Johnston’s return to the Carlton line-up boosted the Blues on Grand Final eve, especially so because the star of the previous week; full-back Rod Austin, had been ruled out of the decider by a thigh injury. Coach Parkin recast his side, sending Doull to full-back, Jim Buckley into the centre, and Maylin back into a ruck-roving role at the feet of Warren ‘Wow’ Jones. Each of those moves clicked, and the Blueboys withstood everything that the Tigers could throw at them, steadying in the last quarter to win Carlton’s 14th Premiership by 18 points.

As has happened to so many players, the euphoria of double Premiership success lasted only until the following season for Maylin. Injuries, and a tapering-off in consistency, restricted him to only eight senior appearances in 1983. He saddled up again in 1984, playing 11 games and booting eight goals, but by mid-season it was obvious that the blossoming potential of youngsters like Paul Meldrum, Mick Kennedy and WA recruit Wayne Blackwell was going make it increasingly difficult for Maylin to hold a place in Carlton’s senior team. He pulled on his boots for the last time as a Blue in the final round of the ’84 season, playing on a half-forward flank in Carlton’s six-goal win over South Melbourne at Princes Park.

Shortly afterwards, Phil applied for, and was granted a transfer to Footscray, where his qualities as a clubman and a mentor to the younger players was soon appreciated as much as they had been at Carlton. He played another 33 matches over two seasons for the Bulldogs, then retired from VFL football to accept an offer to captain-coach VFA club Springvale (now the Casey Scorpions). He was an immediate success with the Scorpions, taking them to the 1987 VFA Premiership with a win over Port Melbourne that is still celebrated as the defining moment in the club’s history.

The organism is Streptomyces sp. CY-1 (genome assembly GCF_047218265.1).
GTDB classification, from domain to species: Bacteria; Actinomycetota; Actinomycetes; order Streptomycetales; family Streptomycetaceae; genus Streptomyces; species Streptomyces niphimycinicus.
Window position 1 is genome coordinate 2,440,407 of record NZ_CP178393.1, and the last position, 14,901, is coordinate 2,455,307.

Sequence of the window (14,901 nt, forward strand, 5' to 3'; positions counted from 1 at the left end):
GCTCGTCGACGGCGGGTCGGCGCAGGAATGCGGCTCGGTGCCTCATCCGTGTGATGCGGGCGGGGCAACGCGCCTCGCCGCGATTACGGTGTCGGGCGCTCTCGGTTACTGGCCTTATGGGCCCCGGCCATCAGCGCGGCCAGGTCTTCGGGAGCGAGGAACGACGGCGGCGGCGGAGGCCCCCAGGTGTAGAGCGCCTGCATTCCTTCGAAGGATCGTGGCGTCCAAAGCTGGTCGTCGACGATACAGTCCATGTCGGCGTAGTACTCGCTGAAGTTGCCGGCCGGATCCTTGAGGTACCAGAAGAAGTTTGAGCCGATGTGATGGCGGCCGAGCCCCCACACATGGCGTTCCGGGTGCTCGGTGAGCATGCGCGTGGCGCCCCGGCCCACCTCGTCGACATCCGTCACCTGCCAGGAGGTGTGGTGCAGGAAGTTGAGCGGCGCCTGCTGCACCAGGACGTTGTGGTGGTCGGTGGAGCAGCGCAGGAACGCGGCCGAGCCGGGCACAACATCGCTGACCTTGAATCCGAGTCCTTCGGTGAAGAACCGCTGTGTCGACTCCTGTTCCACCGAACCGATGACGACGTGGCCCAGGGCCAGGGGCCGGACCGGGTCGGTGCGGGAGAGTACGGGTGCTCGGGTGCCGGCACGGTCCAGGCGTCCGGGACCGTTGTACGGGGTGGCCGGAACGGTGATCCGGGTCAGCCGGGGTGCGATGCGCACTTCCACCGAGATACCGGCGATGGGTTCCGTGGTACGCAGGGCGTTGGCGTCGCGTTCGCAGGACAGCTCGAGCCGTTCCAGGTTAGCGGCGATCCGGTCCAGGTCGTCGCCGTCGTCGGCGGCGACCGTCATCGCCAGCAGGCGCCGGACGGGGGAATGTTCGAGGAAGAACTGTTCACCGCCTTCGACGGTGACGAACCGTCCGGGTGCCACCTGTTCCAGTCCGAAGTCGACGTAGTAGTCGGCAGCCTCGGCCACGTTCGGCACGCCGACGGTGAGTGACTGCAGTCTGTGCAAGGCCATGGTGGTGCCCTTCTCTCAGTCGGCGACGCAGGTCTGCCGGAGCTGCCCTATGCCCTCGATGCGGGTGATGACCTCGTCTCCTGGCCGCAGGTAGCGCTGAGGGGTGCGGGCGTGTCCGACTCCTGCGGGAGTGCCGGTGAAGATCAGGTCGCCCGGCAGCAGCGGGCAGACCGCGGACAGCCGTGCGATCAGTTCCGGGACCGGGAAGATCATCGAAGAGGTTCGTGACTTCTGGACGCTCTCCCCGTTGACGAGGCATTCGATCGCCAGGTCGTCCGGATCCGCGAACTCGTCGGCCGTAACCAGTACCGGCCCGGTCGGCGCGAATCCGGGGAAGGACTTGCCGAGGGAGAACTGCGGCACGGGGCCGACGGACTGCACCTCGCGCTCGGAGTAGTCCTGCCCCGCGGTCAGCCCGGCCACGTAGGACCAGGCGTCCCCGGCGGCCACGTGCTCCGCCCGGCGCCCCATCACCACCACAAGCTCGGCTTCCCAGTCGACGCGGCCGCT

‘Shark’ led Springvale until his retirement from the field in 1990, but after a year off he was drawn back to coaching with suburban clubs North Kew and Bulleen-Templestowe. In 1995, he returned to the Western Oval as an assistant to the Bulldogs’ senior coaches Terry Wallace and Peter Rohde, then stepped up to the role of Footscray’s Chairman of Selectors.

In 2003, Phil returned to coaching in his own right with the Eltham Football Club in the Northern (formerly Diamond Valley) Football League. He led the Panthers for six years, before somewhat controversially switching to neighbouring Bundoora in 2009. Two seasons later, the Bulls won the NFL Division 1 Premiership with a hard-fought 10-point Grand Final victory over Heidelberg.


In 1993, Maylin and two other former Blues; Alex Marcou and Peter McConville, formed an organization they called the VFL – Virtually Forgotten Legends. As well as being a social club for former players and officials, its aim was to raise funds for a wide variety of charitable causes. In the first five years of its existence, the VFL distributed over $200,000.


50 Games : Round 6, 1982 vs St Kilda

Career Highlights

1980 - 6th Best & Fairest
1980 - Best First Year Player Award
1981 - 9th Best & Fairest
1981 - Premiership Player
1982 - 2nd Best & Fairest
1982 - Premiership Player
1983 - Night Premiership Player

Blueseum: Stat Shot for Phil Maylin | Career Breakdown for Phil Maylin | Maylin's Blueseum Image Gallery


Contributors to this page: Grisdesa , PatsFitztrick , Jarusa , Bombasheldon , molsey , WillowBlue , pblue , true_blue24 , dgreen2 , nikki , BlueWorld and admin .
Page last modified on Wednesday 04 of July, 2018 01:01:38 AEST by Grisdesa.